A majority of defined contribution plan sponsors remain reluctant to offer lifetime-income options to participants, especially in-plan annuities and in-plan guaranteed withdrawal benefits, Willis Towers Watson reported Thursday in a survey.
Fifty-three percent of DC plan executives said lifetime-income solutions are “not being considered at present but may be in the future,” while 4% said they are not interested in these options, according to a report describing the survey results. Another 16% are considering such options for 2017, “but there are no firm plans for implementation,” the report said.
Twenty-three percent said they have adopted one or more lifetime-income solutions, and another 2% plan to offer some this year.
“We define lifetime-income solutions very broadly,” William Dewalt, an Atlanta-based senior investment consultant for Willis Towers Watson, said in an interview. In the survey, the solutions could range from income planning tools and lifetime education to in-plan annuities, the report said.
The survey found 73% of plans offer partial or systematic withdrawals during retirement, 64% offered lifetime-income planning tools and 60% offered lifetime-income education.
However, plan executives remain cautious about other options, including in-plan managed account services with a non-guaranteed payout service (offered by 33%); an in-plan asset allocation with a guaranteed minimum withdrawal benefit or annuity component (22%); in-plan managed payout funds (15%); or in-plan deferred annuity investment options (8%).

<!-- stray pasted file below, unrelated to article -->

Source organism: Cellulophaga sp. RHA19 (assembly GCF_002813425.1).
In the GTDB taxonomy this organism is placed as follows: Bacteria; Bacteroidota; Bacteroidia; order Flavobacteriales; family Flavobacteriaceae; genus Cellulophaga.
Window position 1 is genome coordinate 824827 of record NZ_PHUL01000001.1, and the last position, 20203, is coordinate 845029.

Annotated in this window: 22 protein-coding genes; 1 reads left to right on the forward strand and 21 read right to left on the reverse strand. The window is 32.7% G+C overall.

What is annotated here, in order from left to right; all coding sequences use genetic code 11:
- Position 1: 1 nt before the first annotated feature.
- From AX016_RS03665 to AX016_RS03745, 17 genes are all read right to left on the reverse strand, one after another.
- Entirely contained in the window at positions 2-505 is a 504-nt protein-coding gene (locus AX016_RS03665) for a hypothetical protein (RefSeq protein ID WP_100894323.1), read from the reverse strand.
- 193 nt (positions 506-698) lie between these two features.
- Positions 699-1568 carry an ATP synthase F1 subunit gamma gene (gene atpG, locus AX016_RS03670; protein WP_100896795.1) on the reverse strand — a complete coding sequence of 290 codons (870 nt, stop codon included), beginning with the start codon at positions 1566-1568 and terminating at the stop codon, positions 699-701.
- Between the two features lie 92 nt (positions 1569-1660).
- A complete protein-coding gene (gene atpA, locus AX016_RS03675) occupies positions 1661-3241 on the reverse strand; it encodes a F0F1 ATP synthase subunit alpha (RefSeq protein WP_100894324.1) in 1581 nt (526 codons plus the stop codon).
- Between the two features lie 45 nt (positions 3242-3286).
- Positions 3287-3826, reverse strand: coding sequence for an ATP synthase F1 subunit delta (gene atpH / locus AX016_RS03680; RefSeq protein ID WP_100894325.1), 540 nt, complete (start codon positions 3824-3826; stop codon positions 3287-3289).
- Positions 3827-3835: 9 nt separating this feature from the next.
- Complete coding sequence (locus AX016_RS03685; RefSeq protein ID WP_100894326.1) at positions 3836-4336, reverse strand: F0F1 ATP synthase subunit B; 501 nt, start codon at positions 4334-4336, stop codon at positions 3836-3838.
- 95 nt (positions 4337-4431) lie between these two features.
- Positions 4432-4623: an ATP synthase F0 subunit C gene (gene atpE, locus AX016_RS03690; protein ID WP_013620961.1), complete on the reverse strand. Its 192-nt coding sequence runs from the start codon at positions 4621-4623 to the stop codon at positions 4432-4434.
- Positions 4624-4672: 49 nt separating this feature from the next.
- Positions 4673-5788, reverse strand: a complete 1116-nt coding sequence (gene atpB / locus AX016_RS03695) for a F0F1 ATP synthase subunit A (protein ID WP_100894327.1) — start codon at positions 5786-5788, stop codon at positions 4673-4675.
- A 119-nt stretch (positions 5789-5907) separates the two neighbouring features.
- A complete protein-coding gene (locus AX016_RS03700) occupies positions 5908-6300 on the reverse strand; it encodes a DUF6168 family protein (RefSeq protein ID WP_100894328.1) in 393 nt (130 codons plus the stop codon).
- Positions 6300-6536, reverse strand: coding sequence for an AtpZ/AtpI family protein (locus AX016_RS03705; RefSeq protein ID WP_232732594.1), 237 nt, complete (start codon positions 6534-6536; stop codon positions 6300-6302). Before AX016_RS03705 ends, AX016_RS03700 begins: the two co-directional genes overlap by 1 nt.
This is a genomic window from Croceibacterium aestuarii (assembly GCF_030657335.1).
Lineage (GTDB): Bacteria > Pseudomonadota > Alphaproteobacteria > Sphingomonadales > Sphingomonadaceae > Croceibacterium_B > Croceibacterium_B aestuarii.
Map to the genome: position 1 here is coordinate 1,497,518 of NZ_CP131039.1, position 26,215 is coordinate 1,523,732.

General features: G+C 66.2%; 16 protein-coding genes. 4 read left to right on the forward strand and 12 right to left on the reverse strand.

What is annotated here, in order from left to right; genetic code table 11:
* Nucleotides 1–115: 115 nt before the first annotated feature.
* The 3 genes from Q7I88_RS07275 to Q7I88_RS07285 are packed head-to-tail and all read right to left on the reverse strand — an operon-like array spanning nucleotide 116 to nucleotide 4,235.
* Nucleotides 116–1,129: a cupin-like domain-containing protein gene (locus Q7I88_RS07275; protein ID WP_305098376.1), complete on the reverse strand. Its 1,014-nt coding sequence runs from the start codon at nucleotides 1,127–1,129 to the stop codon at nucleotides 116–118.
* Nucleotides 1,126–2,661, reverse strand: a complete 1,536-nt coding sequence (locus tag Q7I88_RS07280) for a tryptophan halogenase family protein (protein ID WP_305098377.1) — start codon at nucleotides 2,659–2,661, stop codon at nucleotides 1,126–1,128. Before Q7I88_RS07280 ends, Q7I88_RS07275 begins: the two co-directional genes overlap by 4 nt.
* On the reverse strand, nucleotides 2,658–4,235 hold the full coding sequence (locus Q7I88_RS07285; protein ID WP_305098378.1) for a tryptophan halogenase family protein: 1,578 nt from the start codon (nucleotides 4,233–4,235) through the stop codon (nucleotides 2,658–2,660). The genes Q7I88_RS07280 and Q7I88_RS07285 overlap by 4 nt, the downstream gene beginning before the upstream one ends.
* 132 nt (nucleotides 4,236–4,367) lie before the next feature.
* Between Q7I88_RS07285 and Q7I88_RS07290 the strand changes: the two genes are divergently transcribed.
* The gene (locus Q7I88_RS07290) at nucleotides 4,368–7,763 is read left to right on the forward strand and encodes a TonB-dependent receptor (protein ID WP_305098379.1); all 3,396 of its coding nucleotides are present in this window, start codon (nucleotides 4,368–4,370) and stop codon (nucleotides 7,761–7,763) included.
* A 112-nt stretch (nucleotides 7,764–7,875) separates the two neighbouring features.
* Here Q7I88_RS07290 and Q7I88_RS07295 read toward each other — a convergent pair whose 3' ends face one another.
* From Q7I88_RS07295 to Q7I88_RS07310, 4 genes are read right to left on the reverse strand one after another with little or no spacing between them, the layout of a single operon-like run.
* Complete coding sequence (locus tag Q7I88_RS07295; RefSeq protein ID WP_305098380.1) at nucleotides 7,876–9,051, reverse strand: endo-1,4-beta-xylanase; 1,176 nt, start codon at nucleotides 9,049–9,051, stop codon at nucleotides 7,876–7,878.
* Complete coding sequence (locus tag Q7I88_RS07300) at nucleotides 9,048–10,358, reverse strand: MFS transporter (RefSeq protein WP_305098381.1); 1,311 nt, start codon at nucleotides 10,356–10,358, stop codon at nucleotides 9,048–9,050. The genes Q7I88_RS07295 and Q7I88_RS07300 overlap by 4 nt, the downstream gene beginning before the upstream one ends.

Mr. Dewalt said sponsors are hesitant to expand their offerings of lifetime-income solutions, adding that “fiduciary risk is at the top of the list” of reasons for their reluctance.
According to the report, fiduciary risk was cited as extremely important or very important by 81% of sponsors when asked about the barriers to lifetime-income solutions. Cost (67%) and concern about the quality or track record of lifetime income products (60%) were the next biggest barriers, the report said.
“There are a broad range of issues that are important” in addition to the top three barriers, such as administrative complexity and lack of participant demand, Mr. Dewalt added.
Mr. Dewalt said the survey suggested sponsors have made a “good start” in helping participants plan for spending money in retirement, adding that he expects greater interest by sponsors — and participants — as defined contribution plans continue to grow at the expense of defined benefit plans. “It will become an issue of plan sponsor demand and participant demand,” he said.
The survey interviewed 196 DC plan executives — Willis Towers Watson clients and prospective clients — online during March and April.